Philanthropists". The novel was written in 1900 but
posthumously published in 1914. In his life, Robert Tressell
despaired of the book published as publisher after publisher
rejected the manuscript. After his death, his daughter Kathleen
sold it for £ 25 to Grant Richard, who said that, "the book was
damnably subversive but was extremely real". The successful
reception of the novel in Britain was quite astounding. Its real
popularity mounted when its publisher, Grant Richards
published a sort-ended version of the original edition in 1918.
This was reprinted seven times between 1918 and 1923 (Ball,
F.C., 1973, 257). Unfortunately, the editor Miss Jessie Pope had
greatly altered the manuscript of the novel. The 1914 edition
and subsequent the editions the novel comprised only about
two-third of the whole. In this way, it was hacked about, the
extensive cuts had been made in the text, and the passages
incorporated in it were not matched to the original text,
changing the author's original intention. The happy and
optimistic ending was substituted from the middle of the text,
depressing ending with the chief character, the Socialist

Javed Akhter- The Origin and Development of the Proletarian Novel
worker, Frank Owen bent on suicide after contemplating the
death of his family In addition, and many important incidents
of the plot were omitted altogether. The important role of
Barrington, a Socialist character in the author's original
conception was erased. A sub-plot comprising of the seduction of
a worker's wife by their lodger was entirely altered. The editor
did useful editing and systematising of grammar, spelling and
punctuation in readiness for the press. In May 1918, an
abridged edition appeared in which eleven chapters of the 1914
version were omitted from it.
The great credit is due to F.C. Bell for tracing down the
original manuscript and editing the full 1955 version of "The
Ragged Trousered Philanthropists", which saved the novel from
editorial mutilations, which it had suffered in its earlier
versions. Therefore, the complete unabridged edition of the
novel came off the presses with Robert Tressell's uplifting final
chapter restored and published by the left-wing publisher
Lawrence and Wishart in 1955, which gave it rebirth and it has
seldom been, if ever, out of print since (Ball, F. C., 1973, p. 189).
In this edition, some pages of Robert Tressell's manuscript were
pasted over, corrected, paraphrased or summarised. The
author's original grammar, spellings, punctuation and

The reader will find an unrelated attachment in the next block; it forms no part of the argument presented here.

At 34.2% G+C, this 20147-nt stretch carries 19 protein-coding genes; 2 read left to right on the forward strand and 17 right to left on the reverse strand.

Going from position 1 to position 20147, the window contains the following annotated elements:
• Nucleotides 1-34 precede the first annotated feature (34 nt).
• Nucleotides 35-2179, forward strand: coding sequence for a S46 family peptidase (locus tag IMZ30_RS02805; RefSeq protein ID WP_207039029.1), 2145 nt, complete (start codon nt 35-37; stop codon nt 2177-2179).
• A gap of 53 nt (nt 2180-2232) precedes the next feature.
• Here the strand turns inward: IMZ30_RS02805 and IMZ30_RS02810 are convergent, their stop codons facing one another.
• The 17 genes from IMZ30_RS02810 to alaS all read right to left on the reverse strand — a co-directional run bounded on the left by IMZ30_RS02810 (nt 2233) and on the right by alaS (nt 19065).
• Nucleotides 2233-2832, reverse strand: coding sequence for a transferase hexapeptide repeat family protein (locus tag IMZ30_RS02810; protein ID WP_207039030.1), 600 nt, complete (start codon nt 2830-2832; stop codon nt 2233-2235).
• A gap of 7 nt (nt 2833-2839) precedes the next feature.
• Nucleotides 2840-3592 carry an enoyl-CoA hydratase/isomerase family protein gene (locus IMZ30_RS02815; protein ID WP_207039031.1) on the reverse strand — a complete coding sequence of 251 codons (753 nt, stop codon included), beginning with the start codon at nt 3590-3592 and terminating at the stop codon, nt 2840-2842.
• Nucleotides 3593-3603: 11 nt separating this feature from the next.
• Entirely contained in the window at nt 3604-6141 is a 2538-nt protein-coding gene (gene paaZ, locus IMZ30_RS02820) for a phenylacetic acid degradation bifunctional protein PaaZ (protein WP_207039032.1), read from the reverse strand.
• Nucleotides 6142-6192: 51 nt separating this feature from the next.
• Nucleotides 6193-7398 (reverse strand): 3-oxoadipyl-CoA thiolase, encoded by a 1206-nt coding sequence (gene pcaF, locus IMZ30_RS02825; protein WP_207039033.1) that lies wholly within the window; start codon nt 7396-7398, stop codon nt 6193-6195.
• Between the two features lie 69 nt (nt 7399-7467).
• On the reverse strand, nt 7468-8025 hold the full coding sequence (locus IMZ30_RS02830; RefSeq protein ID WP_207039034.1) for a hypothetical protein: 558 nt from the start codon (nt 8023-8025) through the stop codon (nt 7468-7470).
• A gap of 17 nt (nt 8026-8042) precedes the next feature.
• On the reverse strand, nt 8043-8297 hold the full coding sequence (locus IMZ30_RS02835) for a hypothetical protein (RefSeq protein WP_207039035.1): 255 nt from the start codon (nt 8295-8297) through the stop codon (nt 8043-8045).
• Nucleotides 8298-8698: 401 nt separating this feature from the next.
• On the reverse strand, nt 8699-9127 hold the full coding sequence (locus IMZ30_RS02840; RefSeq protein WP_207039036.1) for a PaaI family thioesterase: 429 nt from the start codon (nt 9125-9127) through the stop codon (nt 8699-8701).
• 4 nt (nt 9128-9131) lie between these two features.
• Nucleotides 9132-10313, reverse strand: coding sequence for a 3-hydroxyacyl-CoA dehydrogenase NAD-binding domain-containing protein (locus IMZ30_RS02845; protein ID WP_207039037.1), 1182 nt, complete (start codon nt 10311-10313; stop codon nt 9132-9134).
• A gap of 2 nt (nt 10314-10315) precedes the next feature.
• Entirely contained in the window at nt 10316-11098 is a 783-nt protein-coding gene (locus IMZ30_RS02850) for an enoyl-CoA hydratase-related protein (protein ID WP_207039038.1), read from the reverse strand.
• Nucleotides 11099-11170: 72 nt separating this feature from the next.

inconsistent use of capital letters were restored. The titles of
chapters were arranged according to the list of chapters, which
the author labelled to the manuscript in all except one
particular. Out of the fifty-five chapters in the original list, the
third character is entitled "Mugsborough". There was attached
to the manuscript a fragment reproduced as an Appendix.
Therefore, the fifty-five chapters reduced to fifty-four. The
author's original incomplete Preface was also restored. The
author designed his own title page was reproduced. The
incorrect spellings of the author's pen-name Tressel that were
rendered in the previous editions was corrected as the author
After its first stage adaption in 1927, `The Ragged
Trousered Philanthropists" became the staple fare of British

Javed Akhter- The Origin and Development of the Proletarian Novel
political theatre during the 1930s and 1940s (Miles, P., 1984,
Pp. 2-3). Afterwards, Grant Richards published a further
thirteen printings of the original edition between 1935 and
1954(Ball, F.C., 1973, Pp. 185-186, p. 257). The novel attained
a huge wartime popularity amongst the British armed forces,
when the Penguin edition appeared in 1940s, which is
sometimes considered to have been a factor contributing to the
Labour Party's 1945-election victory (Ball, F.C., 1973, p. 186).
British television broadcast in 1967 and 1983 further increased
its popularity (Miles, P. p. 3). The labour movement's great
interest in "The Ragged Trousered Philanthropists" that the
proletarians took it to their hearts, which gave it prominence in
early 1980s and its scene of the "Great Money Trick" was still
being used as the basis of trade union educational on Liverpool
building sites (Nettleton, J., 1981, Pp. 163-171). It has been the
Left's semi-underground classic text in the miners `strike of
1984. The copies of the novel passed by hand from one activist
to another, and hence from one political generation to another
(Miles, P., 1984, Pp. 1-17). Even in the era of Tony Blair the
prominence and appeal of the novel continued. In 1998, a CD
musical version of the novel was recorded. The original town of
Mugsborough, Hastings hosted successful Robert Tressell's